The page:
Posted in: Communication, Documentation, Employment law, Special Report
There’s a hidden danger if one of your supervisors uses the social-media “recommend” option for an employee or former employee.
Consider the issue with a site like LinkedIn, which allows users to “recommend” other users. The author of a recommendation, at the request of another, provides what some consider to be a professional endorsement of the person’s skills, abilities and experience.
OK, now let’s consider the possibility that the author of the recommendation is the person’s supervisor or former supervisor. You can see, in the real world, how that might play out: The person requests from a former supervisor what seems like a harmless courtesy — a recommendation on a social-media site. The supervisor — wanting to be a good Joe or Jane — thinks, “Why not?” even though the person may have been a less-than-model employee.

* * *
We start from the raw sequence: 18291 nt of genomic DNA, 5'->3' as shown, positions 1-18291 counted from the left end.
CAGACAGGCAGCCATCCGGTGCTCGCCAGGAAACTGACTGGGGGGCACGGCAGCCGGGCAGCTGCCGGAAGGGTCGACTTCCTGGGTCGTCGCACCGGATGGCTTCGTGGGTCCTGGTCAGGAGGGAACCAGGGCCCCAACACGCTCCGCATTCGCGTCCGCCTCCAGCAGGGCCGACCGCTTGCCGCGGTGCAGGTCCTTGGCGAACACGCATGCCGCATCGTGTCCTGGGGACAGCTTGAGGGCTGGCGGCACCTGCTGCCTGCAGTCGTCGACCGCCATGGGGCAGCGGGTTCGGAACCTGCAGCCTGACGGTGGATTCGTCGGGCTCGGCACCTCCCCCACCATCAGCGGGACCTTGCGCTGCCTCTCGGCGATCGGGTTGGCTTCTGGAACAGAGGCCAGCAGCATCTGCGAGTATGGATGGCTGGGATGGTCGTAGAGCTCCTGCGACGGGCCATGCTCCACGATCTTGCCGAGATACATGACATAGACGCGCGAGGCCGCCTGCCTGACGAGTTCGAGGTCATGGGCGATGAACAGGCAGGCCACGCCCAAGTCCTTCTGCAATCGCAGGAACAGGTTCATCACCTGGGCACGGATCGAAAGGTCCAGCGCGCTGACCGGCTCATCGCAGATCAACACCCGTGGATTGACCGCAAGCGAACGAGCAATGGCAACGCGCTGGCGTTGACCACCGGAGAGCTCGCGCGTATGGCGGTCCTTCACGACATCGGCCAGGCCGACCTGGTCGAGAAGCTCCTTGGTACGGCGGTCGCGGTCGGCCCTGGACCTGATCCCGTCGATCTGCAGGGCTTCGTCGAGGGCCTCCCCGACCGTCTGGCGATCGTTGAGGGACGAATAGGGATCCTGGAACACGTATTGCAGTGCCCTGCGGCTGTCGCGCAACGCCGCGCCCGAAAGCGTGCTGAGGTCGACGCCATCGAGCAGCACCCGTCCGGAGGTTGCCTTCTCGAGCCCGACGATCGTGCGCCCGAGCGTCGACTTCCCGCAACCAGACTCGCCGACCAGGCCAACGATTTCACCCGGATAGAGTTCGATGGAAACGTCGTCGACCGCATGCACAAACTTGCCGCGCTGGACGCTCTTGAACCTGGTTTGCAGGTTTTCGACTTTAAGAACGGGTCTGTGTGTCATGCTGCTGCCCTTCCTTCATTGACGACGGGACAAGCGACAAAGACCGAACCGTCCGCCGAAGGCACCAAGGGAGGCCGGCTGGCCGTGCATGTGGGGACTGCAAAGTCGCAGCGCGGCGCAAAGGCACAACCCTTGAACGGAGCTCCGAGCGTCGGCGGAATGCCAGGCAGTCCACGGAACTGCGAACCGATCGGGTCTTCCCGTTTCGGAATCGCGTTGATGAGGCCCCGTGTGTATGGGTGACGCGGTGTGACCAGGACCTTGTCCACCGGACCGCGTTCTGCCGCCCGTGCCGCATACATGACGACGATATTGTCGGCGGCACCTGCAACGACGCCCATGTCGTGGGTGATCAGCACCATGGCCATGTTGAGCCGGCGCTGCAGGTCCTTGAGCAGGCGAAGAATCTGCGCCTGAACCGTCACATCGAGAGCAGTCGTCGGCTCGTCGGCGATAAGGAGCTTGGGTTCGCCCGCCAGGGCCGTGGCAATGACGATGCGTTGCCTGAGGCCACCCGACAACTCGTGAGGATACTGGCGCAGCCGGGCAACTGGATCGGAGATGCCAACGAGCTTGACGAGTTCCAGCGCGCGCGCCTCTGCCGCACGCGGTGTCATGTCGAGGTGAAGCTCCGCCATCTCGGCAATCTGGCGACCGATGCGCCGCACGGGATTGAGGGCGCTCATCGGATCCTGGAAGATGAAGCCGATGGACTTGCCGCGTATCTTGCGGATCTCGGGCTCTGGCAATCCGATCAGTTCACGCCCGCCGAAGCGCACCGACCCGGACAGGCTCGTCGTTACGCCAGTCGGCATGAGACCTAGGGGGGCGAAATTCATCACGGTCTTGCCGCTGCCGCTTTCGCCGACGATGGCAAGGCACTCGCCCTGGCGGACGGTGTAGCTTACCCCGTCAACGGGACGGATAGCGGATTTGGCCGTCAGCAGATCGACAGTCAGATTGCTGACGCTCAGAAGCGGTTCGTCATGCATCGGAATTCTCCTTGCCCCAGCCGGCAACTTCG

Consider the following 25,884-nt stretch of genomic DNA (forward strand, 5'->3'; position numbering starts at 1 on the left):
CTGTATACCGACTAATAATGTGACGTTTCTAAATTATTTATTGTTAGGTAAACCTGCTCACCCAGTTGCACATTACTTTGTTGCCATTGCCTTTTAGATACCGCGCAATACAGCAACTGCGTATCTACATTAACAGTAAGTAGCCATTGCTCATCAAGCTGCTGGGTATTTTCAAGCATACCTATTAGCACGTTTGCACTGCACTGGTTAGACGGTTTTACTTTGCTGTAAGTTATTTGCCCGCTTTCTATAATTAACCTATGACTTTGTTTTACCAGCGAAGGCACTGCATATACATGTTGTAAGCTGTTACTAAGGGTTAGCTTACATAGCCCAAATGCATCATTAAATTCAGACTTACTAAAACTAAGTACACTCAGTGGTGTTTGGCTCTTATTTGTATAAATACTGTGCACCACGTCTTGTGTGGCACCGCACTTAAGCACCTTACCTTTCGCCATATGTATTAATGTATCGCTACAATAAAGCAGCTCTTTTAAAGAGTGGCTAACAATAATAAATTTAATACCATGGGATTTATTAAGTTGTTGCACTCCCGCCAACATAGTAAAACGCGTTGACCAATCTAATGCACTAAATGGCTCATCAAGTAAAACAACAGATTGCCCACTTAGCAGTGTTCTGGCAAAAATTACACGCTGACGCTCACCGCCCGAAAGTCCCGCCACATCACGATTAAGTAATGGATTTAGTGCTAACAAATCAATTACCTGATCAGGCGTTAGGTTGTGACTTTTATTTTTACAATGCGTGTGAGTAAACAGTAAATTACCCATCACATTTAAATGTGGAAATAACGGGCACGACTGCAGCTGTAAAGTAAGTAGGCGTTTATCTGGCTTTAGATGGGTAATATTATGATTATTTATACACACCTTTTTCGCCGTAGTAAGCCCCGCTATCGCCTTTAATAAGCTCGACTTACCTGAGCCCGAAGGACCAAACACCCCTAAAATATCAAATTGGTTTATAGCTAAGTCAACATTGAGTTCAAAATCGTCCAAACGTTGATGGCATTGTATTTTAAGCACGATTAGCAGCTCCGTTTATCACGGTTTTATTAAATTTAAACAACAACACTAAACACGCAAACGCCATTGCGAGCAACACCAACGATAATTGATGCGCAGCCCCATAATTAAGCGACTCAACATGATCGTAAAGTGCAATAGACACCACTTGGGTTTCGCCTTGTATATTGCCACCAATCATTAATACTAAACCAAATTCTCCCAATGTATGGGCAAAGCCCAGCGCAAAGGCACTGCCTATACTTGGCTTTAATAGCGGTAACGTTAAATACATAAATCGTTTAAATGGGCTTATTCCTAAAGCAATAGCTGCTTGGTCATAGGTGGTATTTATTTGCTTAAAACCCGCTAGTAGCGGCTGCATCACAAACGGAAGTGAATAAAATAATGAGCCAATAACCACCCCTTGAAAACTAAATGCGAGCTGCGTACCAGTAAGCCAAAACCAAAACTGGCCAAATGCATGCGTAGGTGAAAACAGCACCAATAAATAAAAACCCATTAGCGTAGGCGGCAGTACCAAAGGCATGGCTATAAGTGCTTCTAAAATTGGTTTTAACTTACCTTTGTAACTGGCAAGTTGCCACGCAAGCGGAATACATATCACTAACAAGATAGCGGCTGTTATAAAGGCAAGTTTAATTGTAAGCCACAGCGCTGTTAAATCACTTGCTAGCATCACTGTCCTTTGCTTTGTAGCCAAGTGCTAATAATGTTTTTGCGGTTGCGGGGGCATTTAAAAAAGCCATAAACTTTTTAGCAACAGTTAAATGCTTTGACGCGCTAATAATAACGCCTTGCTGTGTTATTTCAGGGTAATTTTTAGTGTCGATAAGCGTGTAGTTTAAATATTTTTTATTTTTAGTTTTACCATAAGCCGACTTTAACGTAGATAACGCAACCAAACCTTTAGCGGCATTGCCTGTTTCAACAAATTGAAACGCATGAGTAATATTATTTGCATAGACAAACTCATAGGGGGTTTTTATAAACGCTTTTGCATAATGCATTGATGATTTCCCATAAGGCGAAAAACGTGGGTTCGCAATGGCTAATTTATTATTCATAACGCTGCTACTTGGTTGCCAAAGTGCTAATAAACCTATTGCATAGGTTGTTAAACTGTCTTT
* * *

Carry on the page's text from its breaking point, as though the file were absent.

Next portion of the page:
Here’s where the problem comes in: Suppose the employee was let go for poor performance or poor behavior. And suppose the person’s performance review at work accurately reflected those shortcomings. And suppose the person– because of race, age, etc. — happens to be a member of a protected class listed in the Civil Right Act.
Here’s what you’ll have: Conflicting appraisals — one good, one bad — for a person who was fired for poor performance. That’s called an “inconsistency,” and it’s the basis of a slew of lawsuits charging employers with discriminatory practices.
Warn your supervisors: All references, be they via social media or otherwise, have to go through HR. That way, you can spot inconsistencies before they ever leave the building.